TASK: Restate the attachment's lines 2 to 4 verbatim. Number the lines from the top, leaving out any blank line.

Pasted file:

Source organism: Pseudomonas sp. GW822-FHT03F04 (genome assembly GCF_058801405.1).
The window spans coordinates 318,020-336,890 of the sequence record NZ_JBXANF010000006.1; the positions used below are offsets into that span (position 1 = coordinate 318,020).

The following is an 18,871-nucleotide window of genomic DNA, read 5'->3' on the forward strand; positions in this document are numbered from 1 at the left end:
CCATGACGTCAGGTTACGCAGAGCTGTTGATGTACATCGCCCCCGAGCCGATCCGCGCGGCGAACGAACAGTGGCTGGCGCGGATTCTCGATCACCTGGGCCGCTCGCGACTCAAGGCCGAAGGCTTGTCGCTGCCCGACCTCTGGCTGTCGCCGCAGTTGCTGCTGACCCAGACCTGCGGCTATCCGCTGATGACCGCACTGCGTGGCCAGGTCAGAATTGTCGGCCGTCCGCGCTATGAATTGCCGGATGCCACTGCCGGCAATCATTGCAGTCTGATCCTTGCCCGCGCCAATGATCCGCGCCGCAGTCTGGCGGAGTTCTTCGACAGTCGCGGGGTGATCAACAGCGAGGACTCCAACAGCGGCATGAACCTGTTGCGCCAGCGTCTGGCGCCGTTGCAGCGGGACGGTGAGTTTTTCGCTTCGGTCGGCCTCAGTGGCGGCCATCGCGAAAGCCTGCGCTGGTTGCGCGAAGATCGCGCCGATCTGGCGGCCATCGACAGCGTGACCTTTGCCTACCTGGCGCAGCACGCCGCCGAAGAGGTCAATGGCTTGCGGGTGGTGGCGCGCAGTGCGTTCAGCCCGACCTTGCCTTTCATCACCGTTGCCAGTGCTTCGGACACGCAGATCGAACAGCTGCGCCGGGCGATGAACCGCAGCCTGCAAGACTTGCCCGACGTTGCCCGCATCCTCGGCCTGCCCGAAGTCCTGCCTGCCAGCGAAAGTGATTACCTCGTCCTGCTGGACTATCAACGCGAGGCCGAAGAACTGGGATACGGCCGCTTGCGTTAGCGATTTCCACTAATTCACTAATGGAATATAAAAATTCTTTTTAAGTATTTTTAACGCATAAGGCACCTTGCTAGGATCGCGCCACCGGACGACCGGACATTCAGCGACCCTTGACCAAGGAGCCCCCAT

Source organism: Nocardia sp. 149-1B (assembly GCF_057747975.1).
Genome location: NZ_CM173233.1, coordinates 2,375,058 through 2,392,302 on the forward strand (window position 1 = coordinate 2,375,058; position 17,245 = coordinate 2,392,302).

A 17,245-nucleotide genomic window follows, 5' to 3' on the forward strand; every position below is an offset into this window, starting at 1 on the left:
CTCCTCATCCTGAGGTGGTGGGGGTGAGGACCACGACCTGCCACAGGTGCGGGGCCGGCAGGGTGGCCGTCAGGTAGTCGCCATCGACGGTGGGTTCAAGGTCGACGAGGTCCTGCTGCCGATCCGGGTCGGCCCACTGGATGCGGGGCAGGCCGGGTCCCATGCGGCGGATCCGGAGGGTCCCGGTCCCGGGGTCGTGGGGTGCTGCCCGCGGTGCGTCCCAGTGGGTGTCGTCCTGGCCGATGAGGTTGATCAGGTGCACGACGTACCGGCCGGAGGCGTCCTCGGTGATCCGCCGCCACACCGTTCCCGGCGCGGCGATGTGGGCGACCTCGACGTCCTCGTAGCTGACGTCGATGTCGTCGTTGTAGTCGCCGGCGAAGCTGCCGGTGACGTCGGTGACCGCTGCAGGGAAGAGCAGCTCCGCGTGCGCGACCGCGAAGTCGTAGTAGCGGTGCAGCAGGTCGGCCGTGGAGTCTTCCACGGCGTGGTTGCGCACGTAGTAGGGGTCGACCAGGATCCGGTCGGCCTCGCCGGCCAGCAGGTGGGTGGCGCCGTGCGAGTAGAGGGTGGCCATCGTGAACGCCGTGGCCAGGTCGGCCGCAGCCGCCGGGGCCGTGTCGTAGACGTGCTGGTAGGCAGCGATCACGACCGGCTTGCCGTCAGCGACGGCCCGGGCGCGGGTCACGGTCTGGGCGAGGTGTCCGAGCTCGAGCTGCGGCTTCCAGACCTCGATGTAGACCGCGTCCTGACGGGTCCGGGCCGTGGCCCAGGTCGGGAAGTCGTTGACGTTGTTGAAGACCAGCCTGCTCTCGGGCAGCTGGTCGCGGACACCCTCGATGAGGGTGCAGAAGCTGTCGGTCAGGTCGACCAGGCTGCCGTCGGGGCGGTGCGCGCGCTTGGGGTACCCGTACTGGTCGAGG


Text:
The window spans coordinates 318,020-336,890 of the sequence record NZ_JBXANF010000006.1; the positions used below are offsets into that span (position 1 = coordinate 318,020).

The following is an 18,871-nucleotide window of genomic DNA, read 5'->3' on the forward strand; positions in this document are numbered from 1 at the left end:
CCATGACGTCAGGTTACGCAGAGCTGTTGATGTACATCGCCCCCGAGCCGATCCGCGCGGCGAACGAACAGTGGCTGGCGCGGATTCTCGATCACCTGGGCCGCTCGCGACTCAAGGCCGAAGGCTTGTCGCTGCCCGACCTCTGGCTGTCGCCGCAGTTGCTGCTGACCCAGACCTGCGGCTATCCGCTGATGACCGCACTGCGTGGCCAGGTCAGAATTGTCGGCCGTCCGCGCTATGAATTGCCGGATGCCACTGCCGGCAATCATTGCAGTCTGATCCTTGCCCGCGCCAATGATCCGCGCCGCAGTCTGGCGGAGTTCTTCGACAGTCGCGGGGTGATCAACAGCGAGGACTCCAACAGCGGCATGAACCTGTTGCGCCAGCGTCTGGCGCCGTTGCAGCGGGACGGTGAGTTTTTCGCTTCGGTCGGCCTCAGTGGCGGCCATCGCGAAAGCCTGCGCTGGTTGCGCGAAGATCGCGCCGATCTGGCGGCCATCGACAGCGTGACCTTTGCCTACCTGGCGCAGCACGCCGCCGAAGAGGTCAATGGCTTGCGGGTGGTGGCGCGCAGTGCGTTCAGCCCGACCTTGCCTTTCATCACCGTTGCCAGTGCTTCGGACACGCAGATCGAACAGCTGCGCCGGGCGATGAACCGCAGCCTGCAAGACTTGCCCGACGTTGCCCGCATCCTCGGCCTGCCCGAAGTCCTGCCTGCCAGCGAAAGTGATTACCTCGTCCTGCTGGACTATCAACGCGAGGCCGAAGAACTGGGATACGGCCGCTTGCGTTAGCGATTTCCACTAATTCACTAATGGAATATAAAAATTCTTTTTAAGTATTTTTAACGCATAAGGCACCTTGCTAGGATCGCGCCACCGGACGACCGGACATTCAGCGACCCTTGACCAAGGAGCCCCCAT